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Georgia Nurses Accused of Having Fake Degrees Insist They are Legitimate


Earlier this week, 22 nurses in Georgia were asked to surrender their licenses within 30 days after they passed the National Council Licensure Examination under false pretenses. Officials allege they obtained their degrees illegally through a scheme in Southern Florida designed to sell fake nursing degrees to aspiring providers. So far, 25 individuals have been charged for their alleged participation in what’s known as “Operation Nightingale.”

The defendants, arrested in FL, allegedly sold 7,600 fake degrees to nurses all over the country, with at least 22 of them in the Peach State. The Georgia Nursing Board says it is working with the FBI to gather evidence that can be used to compel the 22 nurses with fake degrees and transcripts to surrender their licenses, considering they lack the proper training and credentials.

But now at least five of the nurses in question are fighting back. Hannah Williams, a legal representative for the nurses, said their degrees are legitimate and that they shouldn’t be made to surrender their licenses. Williams continues to maintain her clients’ innocence despite the ongoing investigation.

“My clients maintain that they are legitimate,” Williams said.

But federal officials say these individuals purchased fake degrees for as much as $15,000 instead of going to class and doing the work required to become a nurse.

The fake degrees came from three accredited now-closed nursing schools in Southern Florida. Williams, who is a nurse herself, said not everyone with a degree from those schools participated in the scheme.

She insisted her clients earned their degrees by going to class, not sending money to scam artists.

“Look, nobody wants a fraudulent nurse taking care of them or their loved ones. However, in this case what we have are allegations and an investigation. We have to allow that process to play out before we rush to judgment,” Williams said.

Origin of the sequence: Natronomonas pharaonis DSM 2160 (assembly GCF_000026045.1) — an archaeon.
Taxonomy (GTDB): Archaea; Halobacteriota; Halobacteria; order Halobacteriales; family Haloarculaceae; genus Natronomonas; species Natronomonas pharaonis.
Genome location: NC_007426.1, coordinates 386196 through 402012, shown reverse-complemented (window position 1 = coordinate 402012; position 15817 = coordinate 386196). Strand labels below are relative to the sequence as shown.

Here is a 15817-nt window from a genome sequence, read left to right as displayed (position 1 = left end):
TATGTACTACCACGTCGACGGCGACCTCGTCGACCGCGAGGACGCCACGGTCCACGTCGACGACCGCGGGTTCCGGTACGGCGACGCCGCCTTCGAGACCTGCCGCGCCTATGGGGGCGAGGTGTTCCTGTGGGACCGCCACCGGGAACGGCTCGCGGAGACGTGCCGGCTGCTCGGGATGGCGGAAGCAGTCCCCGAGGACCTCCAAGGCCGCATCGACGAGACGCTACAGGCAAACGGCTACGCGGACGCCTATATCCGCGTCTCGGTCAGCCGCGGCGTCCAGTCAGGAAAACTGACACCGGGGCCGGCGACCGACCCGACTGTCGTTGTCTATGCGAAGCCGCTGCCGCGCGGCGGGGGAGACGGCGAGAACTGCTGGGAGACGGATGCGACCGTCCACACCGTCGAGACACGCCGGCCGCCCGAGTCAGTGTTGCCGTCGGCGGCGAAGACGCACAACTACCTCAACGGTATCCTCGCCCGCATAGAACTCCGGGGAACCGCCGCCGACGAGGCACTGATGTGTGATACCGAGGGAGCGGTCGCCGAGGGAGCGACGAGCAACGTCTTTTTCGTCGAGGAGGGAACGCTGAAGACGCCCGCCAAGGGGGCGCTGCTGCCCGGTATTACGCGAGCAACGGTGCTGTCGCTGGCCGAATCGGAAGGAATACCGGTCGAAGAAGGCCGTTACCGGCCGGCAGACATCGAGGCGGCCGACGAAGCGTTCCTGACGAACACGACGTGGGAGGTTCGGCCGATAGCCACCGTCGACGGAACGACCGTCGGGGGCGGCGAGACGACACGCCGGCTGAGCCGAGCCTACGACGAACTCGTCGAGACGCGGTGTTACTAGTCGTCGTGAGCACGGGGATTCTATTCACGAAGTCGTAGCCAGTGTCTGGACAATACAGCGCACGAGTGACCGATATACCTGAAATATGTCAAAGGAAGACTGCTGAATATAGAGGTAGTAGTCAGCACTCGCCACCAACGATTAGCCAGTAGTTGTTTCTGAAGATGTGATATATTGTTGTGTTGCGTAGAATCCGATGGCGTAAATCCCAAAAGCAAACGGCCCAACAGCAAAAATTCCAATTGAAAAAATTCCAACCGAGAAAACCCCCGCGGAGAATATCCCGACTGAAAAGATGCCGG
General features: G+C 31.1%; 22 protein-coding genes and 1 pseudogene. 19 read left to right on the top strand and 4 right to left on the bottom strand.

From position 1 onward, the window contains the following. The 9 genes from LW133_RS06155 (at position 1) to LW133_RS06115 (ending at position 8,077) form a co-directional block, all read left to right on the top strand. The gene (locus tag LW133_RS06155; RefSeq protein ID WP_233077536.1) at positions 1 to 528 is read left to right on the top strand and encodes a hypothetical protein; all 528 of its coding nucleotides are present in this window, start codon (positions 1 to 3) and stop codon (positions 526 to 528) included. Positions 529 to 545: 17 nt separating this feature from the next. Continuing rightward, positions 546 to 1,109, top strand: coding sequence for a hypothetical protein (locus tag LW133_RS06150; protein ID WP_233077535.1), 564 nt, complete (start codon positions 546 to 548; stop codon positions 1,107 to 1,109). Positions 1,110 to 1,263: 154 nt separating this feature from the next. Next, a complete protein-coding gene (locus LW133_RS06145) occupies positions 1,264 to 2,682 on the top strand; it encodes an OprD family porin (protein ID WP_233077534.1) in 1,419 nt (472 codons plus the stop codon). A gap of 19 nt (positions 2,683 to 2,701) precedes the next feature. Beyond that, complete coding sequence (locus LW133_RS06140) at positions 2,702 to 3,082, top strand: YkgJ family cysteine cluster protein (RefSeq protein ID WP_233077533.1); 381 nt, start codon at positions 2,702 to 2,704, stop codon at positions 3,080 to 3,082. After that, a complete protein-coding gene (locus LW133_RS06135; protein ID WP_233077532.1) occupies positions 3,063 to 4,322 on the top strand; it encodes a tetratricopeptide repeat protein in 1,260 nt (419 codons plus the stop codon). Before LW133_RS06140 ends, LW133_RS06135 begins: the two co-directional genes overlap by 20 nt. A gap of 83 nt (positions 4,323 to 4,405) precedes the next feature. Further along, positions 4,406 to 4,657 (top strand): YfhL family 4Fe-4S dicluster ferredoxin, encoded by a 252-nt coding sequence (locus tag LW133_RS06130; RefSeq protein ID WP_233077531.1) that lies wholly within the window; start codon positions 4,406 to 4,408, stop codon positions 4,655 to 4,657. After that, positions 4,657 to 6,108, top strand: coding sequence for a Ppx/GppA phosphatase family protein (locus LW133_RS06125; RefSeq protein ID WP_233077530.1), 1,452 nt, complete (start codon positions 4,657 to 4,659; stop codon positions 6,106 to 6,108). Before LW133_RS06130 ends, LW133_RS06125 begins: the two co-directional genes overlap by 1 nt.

None of the 22 nurses in Georgia surrendered their licenses by the imposed deadline.

“It’s concerning and alarming,” said Georgia Secretary of State Brad Raffensperger. “Our job is to make sure that our people in Georgia, our patients know they have credentialed nurses that are practicing there.”

At least three of the nurses with fake degrees were working at a veteran’s hospital in the state, but they have since been removed from their roles.

“The fact of the matter is the nursing candidates had done no work for these diplomas,” said U.S. Attorney for the Southern District of Florida Markenzy Lapointe.

The authorities say they are doing everything they can to compel the nurses to surrender their licenses by combing through thousands of transcripts. But Williams said her clients are anxious to clear their names.

“There’s been no determination of wrongdoing by any type of judicial body. So, to rush to judgment and start firing nurses just because they went to an accredited school that’s been implicated in criminal activity is just wrong,” Williams argued.

Steven Briggs
Steven Briggs is a healthcare writer for Scrubs Magazine, hailing from Brooklyn, NY. With both of his parents working in the healthcare industry, Steven writes about the various issues and concerns facing the industry today.

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